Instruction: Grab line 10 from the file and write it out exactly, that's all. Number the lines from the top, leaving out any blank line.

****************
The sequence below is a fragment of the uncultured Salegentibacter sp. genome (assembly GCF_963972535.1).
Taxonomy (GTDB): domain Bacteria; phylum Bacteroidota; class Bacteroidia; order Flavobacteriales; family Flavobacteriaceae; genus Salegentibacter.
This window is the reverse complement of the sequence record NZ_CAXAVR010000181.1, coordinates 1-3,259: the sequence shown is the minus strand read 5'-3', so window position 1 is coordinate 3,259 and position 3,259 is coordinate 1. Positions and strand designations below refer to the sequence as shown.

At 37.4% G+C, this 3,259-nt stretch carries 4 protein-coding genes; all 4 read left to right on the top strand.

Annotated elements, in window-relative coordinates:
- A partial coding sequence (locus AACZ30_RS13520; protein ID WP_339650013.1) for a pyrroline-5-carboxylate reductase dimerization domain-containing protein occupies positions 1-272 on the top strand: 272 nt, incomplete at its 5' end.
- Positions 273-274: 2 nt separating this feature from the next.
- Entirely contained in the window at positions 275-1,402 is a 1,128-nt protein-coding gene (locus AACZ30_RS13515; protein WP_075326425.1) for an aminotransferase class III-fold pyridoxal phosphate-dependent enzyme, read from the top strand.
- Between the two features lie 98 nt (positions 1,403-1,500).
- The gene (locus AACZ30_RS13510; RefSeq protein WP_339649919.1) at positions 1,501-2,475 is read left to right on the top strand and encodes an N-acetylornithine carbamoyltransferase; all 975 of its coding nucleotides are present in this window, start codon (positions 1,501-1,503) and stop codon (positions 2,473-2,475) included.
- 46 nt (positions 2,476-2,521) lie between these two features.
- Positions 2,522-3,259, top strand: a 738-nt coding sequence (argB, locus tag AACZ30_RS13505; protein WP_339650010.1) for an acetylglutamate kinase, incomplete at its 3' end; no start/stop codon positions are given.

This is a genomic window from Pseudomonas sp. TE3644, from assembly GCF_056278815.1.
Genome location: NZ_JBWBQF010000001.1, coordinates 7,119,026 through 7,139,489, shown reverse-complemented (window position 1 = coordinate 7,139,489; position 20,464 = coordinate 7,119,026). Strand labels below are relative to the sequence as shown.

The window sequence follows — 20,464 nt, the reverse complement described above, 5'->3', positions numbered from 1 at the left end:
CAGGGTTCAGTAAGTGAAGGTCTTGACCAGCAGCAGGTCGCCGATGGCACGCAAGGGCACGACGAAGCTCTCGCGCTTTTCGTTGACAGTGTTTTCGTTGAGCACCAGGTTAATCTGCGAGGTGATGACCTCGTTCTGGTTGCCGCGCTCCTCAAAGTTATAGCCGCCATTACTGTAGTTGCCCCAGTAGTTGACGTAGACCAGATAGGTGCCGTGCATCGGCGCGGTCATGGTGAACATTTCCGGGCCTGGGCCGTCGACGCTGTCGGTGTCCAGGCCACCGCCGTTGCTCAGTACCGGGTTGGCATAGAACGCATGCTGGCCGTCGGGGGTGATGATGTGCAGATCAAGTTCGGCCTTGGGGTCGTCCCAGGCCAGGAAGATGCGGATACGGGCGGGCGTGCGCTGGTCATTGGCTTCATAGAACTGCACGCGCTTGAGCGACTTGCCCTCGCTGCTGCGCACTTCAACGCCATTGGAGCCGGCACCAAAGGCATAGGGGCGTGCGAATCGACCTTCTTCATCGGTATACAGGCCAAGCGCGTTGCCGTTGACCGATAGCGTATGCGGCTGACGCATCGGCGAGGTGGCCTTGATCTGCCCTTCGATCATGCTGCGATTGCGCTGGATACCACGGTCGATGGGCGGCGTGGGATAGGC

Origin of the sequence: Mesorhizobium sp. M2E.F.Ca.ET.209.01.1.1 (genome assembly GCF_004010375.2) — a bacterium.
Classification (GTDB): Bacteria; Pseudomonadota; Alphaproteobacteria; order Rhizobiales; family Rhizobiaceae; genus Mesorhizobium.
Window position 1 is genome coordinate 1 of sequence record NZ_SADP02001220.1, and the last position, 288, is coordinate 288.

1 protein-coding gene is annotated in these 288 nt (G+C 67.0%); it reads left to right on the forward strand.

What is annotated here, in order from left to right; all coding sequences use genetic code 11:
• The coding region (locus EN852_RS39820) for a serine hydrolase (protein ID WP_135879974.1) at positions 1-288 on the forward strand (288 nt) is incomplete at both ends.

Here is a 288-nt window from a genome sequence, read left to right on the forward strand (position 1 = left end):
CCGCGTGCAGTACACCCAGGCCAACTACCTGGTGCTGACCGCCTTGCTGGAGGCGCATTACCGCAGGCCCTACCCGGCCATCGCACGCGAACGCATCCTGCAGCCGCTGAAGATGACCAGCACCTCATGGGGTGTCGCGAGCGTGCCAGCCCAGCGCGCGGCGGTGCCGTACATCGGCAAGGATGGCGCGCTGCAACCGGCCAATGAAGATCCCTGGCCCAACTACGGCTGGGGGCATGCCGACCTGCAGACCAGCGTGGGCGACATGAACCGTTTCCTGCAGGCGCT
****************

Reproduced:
- The gene (locus AACZ30_RS13510; RefSeq protein WP_339649919.1) at positions 1,501-2,475 is read left to right on the top strand and encodes an N-acetylornithine carbamoyltransferase; all 975 of its coding nucleotides are present in this window, start codon (positions 1,501-1,503) and stop codon (positions 2,473-2,475) included.